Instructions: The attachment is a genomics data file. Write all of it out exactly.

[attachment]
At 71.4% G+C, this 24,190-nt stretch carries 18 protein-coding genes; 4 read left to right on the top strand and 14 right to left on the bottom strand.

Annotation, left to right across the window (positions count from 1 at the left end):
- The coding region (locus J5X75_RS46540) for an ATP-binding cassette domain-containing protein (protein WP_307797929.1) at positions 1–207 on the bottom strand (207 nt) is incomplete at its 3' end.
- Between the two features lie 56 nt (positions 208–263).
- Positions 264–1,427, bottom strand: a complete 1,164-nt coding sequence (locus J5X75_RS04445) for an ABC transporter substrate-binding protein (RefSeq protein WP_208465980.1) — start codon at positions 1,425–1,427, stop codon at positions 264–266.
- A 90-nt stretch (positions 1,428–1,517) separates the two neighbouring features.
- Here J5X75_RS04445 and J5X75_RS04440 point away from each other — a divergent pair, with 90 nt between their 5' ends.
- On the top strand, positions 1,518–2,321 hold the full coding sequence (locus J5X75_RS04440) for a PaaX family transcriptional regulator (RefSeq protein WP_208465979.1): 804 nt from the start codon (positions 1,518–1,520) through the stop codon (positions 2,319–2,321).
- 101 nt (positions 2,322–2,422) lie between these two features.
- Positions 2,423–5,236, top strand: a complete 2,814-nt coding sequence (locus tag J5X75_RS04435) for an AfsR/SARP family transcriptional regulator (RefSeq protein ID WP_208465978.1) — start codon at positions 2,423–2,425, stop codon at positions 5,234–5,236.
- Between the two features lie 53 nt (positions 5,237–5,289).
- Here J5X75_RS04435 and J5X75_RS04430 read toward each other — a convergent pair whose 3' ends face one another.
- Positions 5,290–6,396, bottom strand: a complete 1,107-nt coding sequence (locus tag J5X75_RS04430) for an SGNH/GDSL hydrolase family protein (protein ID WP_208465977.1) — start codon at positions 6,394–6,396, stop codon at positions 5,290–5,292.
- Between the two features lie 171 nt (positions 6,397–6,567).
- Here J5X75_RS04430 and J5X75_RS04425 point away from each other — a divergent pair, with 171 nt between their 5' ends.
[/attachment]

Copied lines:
At 71.4% G+C, this 24,190-nt stretch carries 18 protein-coding genes; 4 read left to right on the top strand and 14 right to left on the bottom strand.

Annotation, left to right across the window (positions count from 1 at the left end):
- The coding region (locus J5X75_RS46540) for an ATP-binding cassette domain-containing protein (protein WP_307797929.1) at positions 1–207 on the bottom strand (207 nt) is incomplete at its 3' end.
- Between the two features lie 56 nt (positions 208–263).
- Positions 264–1,427, bottom strand: a complete 1,164-nt coding sequence (locus J5X75_RS04445) for an ABC transporter substrate-binding protein (RefSeq protein WP_208465980.1) — start codon at positions 1,425–1,427, stop codon at positions 264–266.
- A 90-nt stretch (positions 1,428–1,517) separates the two neighbouring features.
- Here J5X75_RS04445 and J5X75_RS04440 point away from each other — a divergent pair, with 90 nt between their 5' ends.
- On the top strand, positions 1,518–2,321 hold the full coding sequence (locus J5X75_RS04440) for a PaaX family transcriptional regulator (RefSeq protein WP_208465979.1): 804 nt from the start codon (positions 1,518–1,520) through the stop codon (positions 2,319–2,321).
- 101 nt (positions 2,322–2,422) lie between these two features.
- Positions 2,423–5,236, top strand: a complete 2,814-nt coding sequence (locus tag J5X75_RS04435) for an AfsR/SARP family transcriptional regulator (RefSeq protein ID WP_208465978.1) — start codon at positions 2,423–2,425, stop codon at positions 5,234–5,236.
- Between the two features lie 53 nt (positions 5,237–5,289).
- Here J5X75_RS04435 and J5X75_RS04430 read toward each other — a convergent pair whose 3' ends face one another.
- Positions 5,290–6,396, bottom strand: a complete 1,107-nt coding sequence (locus tag J5X75_RS04430) for an SGNH/GDSL hydrolase family protein (protein ID WP_208465977.1) — start codon at positions 6,394–6,396, stop codon at positions 5,290–5,292.
- Between the two features lie 171 nt (positions 6,397–6,567).
- Here J5X75_RS04430 and J5X75_RS04425 point away from each other — a divergent pair, with 171 nt between their 5' ends.